When Italian luxury label Ermenegildo Zegna purchased a stake in the historic Achill Farm in Armidale, New South Wales, no one could have guessed how hard the subsequent three years would be.
Zegna learnt the harsh truth about n farming. Its 6300-hectare property was hit by a debilitating drought, forcing a decision to “tighten the belts”, according to Chairman Paolo Zegna, and test every hope he and sixth-generation wool grower Charlie Coventry had for the property.
But it seems that things are finally taking a turn for the pair. Whether by providence or luck, Fairfax Media’s arrival at the property Saturday morning happened to coincide with the region’s single biggest rain event in four years.
“As farmers, this is really exciting for us,” says Coventry. “It’s really put a smile on our faces. Especially over the past four years, we have really been dogged sideways. What we started with in this joint venture has really been a challenge but we continued with our investment.”
While this may have prevented the farm from hitting the ground running, according to Zegna it did allow for three solid years of preparation and auditing of process.
“We started to buy new rams, better quality rams, to know what kind of wool we wanted to get for the property,” Zegna says. “We worked on the genetics, on the breeding, taking care of the welfare of the animal and increasing water reserves, a new paddock for cattle – all things which we believed would put us in a much better situation, when the drought ends.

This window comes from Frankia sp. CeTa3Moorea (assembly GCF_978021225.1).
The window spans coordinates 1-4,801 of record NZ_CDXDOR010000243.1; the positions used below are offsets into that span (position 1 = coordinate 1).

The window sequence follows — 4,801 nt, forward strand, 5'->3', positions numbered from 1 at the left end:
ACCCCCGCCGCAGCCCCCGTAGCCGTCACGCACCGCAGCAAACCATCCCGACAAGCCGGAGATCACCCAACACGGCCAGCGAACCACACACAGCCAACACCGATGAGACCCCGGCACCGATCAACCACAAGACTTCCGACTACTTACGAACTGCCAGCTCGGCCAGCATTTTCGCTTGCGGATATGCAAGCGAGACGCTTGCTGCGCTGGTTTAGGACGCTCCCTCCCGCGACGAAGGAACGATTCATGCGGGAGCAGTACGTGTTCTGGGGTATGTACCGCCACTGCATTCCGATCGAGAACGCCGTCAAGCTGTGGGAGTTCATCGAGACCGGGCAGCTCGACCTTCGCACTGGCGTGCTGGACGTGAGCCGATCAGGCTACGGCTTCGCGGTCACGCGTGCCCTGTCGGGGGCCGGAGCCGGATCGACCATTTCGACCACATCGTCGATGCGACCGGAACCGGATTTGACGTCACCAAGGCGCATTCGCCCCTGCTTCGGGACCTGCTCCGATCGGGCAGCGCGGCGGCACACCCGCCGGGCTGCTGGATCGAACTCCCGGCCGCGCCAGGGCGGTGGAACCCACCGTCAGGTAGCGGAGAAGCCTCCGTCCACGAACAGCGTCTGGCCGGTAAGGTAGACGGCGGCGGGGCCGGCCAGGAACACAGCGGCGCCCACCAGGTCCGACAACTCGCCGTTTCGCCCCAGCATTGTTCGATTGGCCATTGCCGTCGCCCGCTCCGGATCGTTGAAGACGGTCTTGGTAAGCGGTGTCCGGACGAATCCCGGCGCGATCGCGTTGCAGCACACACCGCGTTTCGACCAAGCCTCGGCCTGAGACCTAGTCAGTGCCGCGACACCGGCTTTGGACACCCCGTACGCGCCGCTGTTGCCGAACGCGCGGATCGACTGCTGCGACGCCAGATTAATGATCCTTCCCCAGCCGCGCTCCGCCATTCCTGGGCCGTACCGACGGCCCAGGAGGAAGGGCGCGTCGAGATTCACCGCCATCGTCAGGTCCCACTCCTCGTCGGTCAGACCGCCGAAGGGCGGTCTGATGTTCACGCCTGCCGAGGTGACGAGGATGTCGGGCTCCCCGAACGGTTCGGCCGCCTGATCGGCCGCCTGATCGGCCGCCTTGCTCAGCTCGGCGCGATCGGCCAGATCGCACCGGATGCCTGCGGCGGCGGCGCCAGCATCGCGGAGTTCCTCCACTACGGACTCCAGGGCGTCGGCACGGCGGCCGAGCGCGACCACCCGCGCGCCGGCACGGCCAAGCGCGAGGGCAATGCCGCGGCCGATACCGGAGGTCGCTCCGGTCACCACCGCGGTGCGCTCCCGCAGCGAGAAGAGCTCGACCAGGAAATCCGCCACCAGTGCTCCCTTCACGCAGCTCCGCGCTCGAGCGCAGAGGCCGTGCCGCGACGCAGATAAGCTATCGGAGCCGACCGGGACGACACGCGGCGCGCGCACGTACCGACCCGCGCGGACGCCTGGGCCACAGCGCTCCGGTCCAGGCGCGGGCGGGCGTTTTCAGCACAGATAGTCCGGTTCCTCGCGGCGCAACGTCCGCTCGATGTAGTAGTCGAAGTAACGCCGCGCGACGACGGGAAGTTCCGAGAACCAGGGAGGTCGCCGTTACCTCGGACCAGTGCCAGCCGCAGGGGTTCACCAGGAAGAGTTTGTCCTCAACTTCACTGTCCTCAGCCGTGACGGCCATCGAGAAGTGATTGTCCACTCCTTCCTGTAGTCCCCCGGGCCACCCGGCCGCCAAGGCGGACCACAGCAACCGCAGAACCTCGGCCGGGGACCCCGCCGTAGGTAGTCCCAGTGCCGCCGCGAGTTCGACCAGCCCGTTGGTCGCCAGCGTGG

Achill is home to 10,000 sheep (and 1000 cattle), and the property, which the Coventry family has been involved in since the town’s early beginnings, is now looking to become ground zero in the reinvigoration of the wool industry and finding new and improved methods of wool farming in .
“A small test,” Zegna says.
“A lovely jewel, hopefully, in the entire organisation of the company. It will be a place to improve our learning curve and experiment, grow better fibres. It’s to find the right mix of animals, particularly sheep, and always find the right wool.”
Currently, wool being produced at Achill is weighing about 16 microns, which, while still in the top ranges of wool quality in , is not quite fine enough to make it into the coveted top 10 of the annual Zegna Wool Awards (which were held in Melbourne on Friday) that earns a guaranteed spot within the Zegna storehouse of merino wool.
But aside from guaranteeing that Zegna would have local access to what the company declares is the best wool in the world, the decision to purchase Achill was to “close the circle” as it were.
“The idea was to become the only fashion company to become fully integrated from sheep to shop,” says Zegna.
Although Zegna points out that while Achill will supply some of the company’s demand, the intention was never for it to become a sole supplier. Demand for product is too high – overall consumption of Zegna products in wool is equivalent to half a million kilograms and at Achill the average yield is up to 20,000 kilos. But he hopes that, after seeing what he and Coventry do at Achill, their relationship could inspire other farmers and goad the improvement of n wool.
But will it be enough to reinvigorate the industry, which has seen an increasing number of farmers walk away from the land due to lack of funding, support or crippling environmental conditions?
“I think having Achill is more about being here in front of a lot of wool growers,” Zegna muses. “It is to show that through a careful management of the company, we can demonstrate that the industry is still viable and can be continued for generations. Many people were compelled to abandon [the industry] and we would like Achill to strike a balance where we can be an example to others.”